- Review unpaid customer invoices. In Xero, go to Reports > Accounts Receivable Aging, and chose last month’s end date. Now scan through verifying the open invoices make sense and none are getting too old (possibly prompting some followup). Stale or inaccurate invoices have a way of messing up your sales trend analysis and depending on your tax basis, could lead to paying unnecessary taxes.
- Review unpaid supplier bills. Similar to customer invoices, go to Reports > Accounts Payable Aging and chose last month’s date. Scan through again to ensure things look right. Bills can get in there twice resulting in double-payments, improperly matched bill payments can make it look like you owe more than you really do, and of course old unpaid bills may mean you’re unknowingly damaging supplier relationships.
- Confirm all statements and receipts are saved in your records. Using a digital financial records system like Hubdoc makes this step so much easier — you can literally forward receipts from Hubdoc into Xero and then match with transactions, easily ensuring that every transaction is properly backed up by a source document. Not having your receipts means: (a) the IRS will typically deny you the business deduction and assess additional tax plus interest, (b) you’re not going to remember exactly what you bought/ how much it was when you go to buy it again or evaluate purchasing something else, (c) you won’t be able to easily challenge supplier errors, and more.
Checks to Perform at Year-end
Doing a monthly check makes a huge difference at year-end because you’re not scrambling to make up for a year’s worth of corrections. So in December/ January it’s more of putting icing on the cake by completing the following steps:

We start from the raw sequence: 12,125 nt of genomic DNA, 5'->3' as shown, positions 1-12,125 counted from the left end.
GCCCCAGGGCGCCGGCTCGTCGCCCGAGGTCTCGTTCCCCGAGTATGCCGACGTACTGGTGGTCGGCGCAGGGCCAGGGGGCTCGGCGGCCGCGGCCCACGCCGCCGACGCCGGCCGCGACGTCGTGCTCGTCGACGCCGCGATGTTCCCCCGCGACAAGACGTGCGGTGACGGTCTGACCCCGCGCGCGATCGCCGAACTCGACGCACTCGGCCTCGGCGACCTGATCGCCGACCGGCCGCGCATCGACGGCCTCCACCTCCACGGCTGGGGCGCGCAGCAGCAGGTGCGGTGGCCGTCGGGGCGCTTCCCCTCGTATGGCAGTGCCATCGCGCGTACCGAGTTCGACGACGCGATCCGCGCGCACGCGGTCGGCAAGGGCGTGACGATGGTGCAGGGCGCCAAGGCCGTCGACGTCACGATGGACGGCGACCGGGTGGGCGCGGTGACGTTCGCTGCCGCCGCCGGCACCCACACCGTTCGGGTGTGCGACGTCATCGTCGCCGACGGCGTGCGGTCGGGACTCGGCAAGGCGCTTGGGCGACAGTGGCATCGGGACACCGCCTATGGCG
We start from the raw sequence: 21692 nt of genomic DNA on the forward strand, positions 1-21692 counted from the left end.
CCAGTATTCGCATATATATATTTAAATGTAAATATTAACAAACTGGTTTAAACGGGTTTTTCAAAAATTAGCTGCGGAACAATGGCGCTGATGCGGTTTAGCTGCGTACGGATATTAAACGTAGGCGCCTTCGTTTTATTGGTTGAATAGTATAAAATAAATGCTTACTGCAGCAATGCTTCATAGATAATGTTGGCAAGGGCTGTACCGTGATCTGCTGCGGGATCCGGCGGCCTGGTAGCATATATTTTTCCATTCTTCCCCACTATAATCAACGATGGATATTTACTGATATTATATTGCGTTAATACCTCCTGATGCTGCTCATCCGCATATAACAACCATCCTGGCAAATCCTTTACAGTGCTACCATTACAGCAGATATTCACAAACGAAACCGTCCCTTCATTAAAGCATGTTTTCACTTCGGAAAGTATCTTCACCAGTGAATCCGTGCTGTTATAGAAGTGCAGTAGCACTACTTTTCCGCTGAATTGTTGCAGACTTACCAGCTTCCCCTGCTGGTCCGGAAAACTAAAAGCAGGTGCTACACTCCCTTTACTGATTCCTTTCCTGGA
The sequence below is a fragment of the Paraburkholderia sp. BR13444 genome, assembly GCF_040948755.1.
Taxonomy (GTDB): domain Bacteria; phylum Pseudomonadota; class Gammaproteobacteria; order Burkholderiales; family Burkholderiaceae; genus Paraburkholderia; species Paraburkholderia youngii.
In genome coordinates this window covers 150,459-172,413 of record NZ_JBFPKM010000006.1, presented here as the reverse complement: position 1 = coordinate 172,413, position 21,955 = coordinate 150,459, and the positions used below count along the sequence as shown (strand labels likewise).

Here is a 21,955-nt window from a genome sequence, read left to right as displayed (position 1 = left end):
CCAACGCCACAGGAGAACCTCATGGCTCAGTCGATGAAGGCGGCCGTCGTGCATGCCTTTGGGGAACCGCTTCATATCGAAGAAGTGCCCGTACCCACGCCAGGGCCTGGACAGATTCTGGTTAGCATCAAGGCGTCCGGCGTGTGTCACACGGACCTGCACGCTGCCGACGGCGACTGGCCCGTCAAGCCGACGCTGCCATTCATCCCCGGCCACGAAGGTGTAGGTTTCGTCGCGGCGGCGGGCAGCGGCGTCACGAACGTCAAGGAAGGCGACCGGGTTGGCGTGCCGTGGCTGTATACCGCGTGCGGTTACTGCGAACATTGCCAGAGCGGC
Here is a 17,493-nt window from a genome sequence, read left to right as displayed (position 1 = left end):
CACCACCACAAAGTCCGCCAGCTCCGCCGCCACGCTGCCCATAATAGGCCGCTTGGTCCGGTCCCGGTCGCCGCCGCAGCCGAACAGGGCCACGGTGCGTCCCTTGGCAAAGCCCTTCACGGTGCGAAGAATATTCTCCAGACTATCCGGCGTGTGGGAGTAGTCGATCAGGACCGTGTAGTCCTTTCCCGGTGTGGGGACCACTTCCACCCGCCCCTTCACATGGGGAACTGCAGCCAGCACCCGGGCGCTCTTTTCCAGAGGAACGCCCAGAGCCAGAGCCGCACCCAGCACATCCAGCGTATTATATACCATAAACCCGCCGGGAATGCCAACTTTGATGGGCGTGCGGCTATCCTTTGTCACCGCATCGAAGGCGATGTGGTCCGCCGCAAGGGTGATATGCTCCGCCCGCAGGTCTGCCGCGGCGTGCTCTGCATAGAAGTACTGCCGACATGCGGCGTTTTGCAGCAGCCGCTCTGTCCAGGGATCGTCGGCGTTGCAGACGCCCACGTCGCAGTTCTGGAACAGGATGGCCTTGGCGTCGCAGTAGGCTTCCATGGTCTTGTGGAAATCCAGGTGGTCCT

- Make sure you’ve fully reimbursed yourself for costs incurred during the year. Most small business are ‘cash basis’, which means you deduct costs only once they’re actually paid. If you’re a S-corp, C-corp, or Partnership, that means you’ll typically want to ACH or cut a check to yourself before December 31 for any business costs paid from personal funds, otherwise you’ll have to wait a whole year to claim that deduction, plus you’ll be throwing off the financial performance analysis since the numbers are incomplete. Examples include business mileage, mixed business/personal costs paid from personal accounts, home office costs properly setup, etc.
- Be sure physical checks or other payments initiated before year-end are properly dated. This is especially critical if you rely on automated bank feeds to record expenses — this means that a cost will get recorded once it clears the bank, not when it was actually paid. Lookup the number for the last check written in the year and for any that haven’t cleared by December 31, then create a Spend Money transaction in Xero with the proper date (this can then be matched to the bank feed transaction once it clears).